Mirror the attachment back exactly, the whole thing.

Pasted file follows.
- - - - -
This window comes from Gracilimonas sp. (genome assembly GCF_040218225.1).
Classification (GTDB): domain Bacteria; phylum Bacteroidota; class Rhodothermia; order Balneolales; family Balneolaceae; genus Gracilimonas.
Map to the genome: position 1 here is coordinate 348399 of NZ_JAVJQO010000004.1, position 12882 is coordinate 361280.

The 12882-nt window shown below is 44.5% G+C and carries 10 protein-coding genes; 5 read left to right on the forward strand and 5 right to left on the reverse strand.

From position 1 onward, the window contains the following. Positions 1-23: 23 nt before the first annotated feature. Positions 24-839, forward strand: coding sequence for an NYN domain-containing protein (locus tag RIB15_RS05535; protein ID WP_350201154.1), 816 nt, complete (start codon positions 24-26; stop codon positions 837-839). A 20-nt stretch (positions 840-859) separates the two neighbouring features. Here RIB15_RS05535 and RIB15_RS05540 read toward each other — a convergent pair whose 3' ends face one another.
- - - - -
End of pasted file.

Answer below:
This window comes from Gracilimonas sp. (genome assembly GCF_040218225.1).
Classification (GTDB): domain Bacteria; phylum Bacteroidota; class Rhodothermia; order Balneolales; family Balneolaceae; genus Gracilimonas.
Map to the genome: position 1 here is coordinate 348399 of NZ_JAVJQO010000004.1, position 12882 is coordinate 361280.

The 12882-nt window shown below is 44.5% G+C and carries 10 protein-coding genes; 5 read left to right on the forward strand and 5 right to left on the reverse strand.

From position 1 onward, the window contains the following. Positions 1-23: 23 nt before the first annotated feature. Positions 24-839, forward strand: coding sequence for an NYN domain-containing protein (locus tag RIB15_RS05535; protein ID WP_350201154.1), 816 nt, complete (start codon positions 24-26; stop codon positions 837-839). A 20-nt stretch (positions 840-859) separates the two neighbouring features. Here RIB15_RS05535 and RIB15_RS05540 read toward each other — a convergent pair whose 3' ends face one another.